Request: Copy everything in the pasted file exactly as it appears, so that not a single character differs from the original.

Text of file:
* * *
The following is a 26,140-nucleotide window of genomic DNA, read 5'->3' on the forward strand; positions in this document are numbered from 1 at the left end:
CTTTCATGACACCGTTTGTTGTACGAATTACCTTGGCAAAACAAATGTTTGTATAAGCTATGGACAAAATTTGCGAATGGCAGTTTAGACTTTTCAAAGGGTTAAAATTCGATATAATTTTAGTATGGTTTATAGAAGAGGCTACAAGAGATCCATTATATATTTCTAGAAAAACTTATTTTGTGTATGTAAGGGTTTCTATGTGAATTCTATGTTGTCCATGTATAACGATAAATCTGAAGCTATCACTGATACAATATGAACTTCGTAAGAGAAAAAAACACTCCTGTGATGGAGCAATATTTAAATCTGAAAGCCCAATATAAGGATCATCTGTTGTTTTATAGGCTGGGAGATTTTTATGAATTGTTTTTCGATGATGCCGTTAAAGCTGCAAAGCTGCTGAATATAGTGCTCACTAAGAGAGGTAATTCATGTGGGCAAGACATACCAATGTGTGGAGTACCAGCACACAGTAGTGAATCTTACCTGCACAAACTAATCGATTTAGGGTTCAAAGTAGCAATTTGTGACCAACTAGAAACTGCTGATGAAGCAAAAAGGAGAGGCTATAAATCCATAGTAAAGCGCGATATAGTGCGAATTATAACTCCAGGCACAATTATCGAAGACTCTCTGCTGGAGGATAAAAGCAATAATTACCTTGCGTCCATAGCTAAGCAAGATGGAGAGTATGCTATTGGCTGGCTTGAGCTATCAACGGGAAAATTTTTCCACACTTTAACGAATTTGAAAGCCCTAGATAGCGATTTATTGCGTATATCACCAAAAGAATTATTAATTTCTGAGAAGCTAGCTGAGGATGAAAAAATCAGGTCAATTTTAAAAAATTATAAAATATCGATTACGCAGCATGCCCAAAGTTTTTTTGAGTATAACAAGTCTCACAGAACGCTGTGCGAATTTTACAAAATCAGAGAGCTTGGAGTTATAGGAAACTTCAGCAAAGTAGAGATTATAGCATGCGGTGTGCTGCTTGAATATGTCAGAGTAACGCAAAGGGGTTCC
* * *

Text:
The following is a 26,140-nucleotide window of genomic DNA, read 5'->3' on the forward strand; positions in this document are numbered from 1 at the left end:
CTTTCATGACACCGTTTGTTGTACGAATTACCTTGGCAAAACAAATGTTTGTATAAGCTATGGACAAAATTTGCGAATGGCAGTTTAGACTTTTCAAAGGGTTAAAATTCGATATAATTTTAGTATGGTTTATAGAAGAGGCTACAAGAGATCCATTATATATTTCTAGAAAAACTTATTTTGTGTATGTAAGGGTTTCTATGTGAATTCTATGTTGTCCATGTATAACGATAAATCTGAAGCTATCACTGATACAATATGAACTTCGTAAGAGAAAAAAACACTCCTGTGATGGAGCAATATTTAAATCTGAAAGCCCAATATAAGGATCATCTGTTGTTTTATAGGCTGGGAGATTTTTATGAATTGTTTTTCGATGATGCCGTTAAAGCTGCAAAGCTGCTGAATATAGTGCTCACTAAGAGAGGTAATTCATGTGGGCAAGACATACCAATGTGTGGAGTACCAGCACACAGTAGTGAATCTTACCTGCACAAACTAATCGATTTAGGGTTCAAAGTAGCAATTTGTGACCAACTAGAAACTGCTGATGAAGCAAAAAGGAGAGGCTATAAATCCATAGTAAAGCGCGATATAGTGCGAATTATAACTCCAGGCACAATTATCGAAGACTCTCTGCTGGAGGATAAAAGCAATAATTACCTTGCGTCCATAGCTAAGCAAGATGGAGAGTATGCTATTGGCTGGCTTGAGCTATCAACGGGAAAATTTTTCCACACTTTAACGAATTTGAAAGCCCTAGATAGCGATTTATTGCGTATATCACCAAAAGAATTATTAATTTCTGAGAAGCTAGCTGAGGATGAAAAAATCAGGTCAATTTTAAAAAATTATAAAATATCGATTACGCAGCATGCCCAAAGTTTTTTTGAGTATAACAAGTCTCACAGAACGCTGTGCGAATTTTACAAAATCAGAGAGCTTGGAGTTATAGGAAACTTCAGCAAAGTAGAGATTATAGCATGCGGTGTGCTGCTTGAATATGTCAGAGTAACGCAAAGGGGTTCC